The Kenya Bureau of Standards (Kebs) has moved to ban use of twisted steel bars in construction over safety concerns.
Kebs said that after extensive consultations with local manufacturers it had been decided that only ribbed bars will be made and sold in Kenya.
“Arising from a meeting recently held between Kebs management and representatives of the steel industry and the Kenya Association of Manufacturers, it was resolved that as from April 1, 2017, only ribbed bars shall be manufactured and offered for sale in the country,” said Kebs managing director Charles Ongwae.
“It has been noted that Kenya is the only country in the region that still allows the manufacture and use of twisted steel bars for reinforcement of concrete.”
The April 1 was set to allow players in the industry to clear up their stocks. The construction sector in Kenyan will be needed to use deformed or ribbed steel bars which construction experts say offer reinforced concrete more strength.
The ribs or projections on the surface of the bars provide more anchoring to concrete.
Mr Ongwae cautioned all players in the sector, including manufacturers, the general public, importers and hardware stores to fully adhere noting that the relevant Kenya standard for ribbed bars is KS ISO 6935-2:2007.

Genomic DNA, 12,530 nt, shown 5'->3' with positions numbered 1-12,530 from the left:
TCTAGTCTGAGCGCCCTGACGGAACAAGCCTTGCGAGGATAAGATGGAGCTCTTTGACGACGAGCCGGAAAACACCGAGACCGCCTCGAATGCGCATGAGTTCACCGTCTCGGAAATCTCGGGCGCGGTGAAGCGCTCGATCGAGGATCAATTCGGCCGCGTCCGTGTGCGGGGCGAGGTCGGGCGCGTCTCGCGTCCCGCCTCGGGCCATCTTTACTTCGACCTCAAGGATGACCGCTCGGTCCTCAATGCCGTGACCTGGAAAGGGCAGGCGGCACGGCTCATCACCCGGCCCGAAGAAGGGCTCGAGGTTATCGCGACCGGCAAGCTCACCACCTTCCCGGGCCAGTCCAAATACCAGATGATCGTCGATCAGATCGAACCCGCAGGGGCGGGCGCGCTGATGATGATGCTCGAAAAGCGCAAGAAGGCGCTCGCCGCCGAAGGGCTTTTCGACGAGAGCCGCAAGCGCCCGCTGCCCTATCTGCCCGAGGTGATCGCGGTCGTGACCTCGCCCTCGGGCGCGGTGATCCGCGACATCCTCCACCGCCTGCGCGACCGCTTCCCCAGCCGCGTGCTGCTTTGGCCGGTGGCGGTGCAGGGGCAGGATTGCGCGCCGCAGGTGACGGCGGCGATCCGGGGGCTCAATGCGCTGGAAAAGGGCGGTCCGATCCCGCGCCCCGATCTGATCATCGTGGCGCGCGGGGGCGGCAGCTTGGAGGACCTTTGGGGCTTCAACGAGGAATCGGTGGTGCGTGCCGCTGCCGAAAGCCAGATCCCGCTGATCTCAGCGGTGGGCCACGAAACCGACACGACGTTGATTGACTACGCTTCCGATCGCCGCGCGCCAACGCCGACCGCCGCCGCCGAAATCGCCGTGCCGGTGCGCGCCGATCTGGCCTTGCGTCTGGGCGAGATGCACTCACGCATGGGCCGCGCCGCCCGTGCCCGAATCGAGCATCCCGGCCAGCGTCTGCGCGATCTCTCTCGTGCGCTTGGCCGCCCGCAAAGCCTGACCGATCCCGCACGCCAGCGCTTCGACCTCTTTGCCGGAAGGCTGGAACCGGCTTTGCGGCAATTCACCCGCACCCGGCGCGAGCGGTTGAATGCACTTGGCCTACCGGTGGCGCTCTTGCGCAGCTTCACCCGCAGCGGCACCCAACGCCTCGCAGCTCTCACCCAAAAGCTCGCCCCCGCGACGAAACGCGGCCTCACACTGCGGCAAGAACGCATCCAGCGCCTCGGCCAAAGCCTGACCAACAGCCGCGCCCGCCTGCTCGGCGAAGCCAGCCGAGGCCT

The ban is as a result of new engineering findings which have raised questions over the structural properties of twisted bars, which are very common at construction sites.
It is common to use steel bars in civil engineering structures together with concrete to create reinforced concrete structures such as columns, beams and flooring.
Twisted bars are said to have been used around the middle of the 20th century but by the 1980s and early 1990s several developed countries had had shifted to use of deformed bars.
Uganda, in May last year outlawed the importation and sale of the bars. Kenya has in the recent past recorded a string of buildings collapsing attributed to the use of substandard materials including water pipes.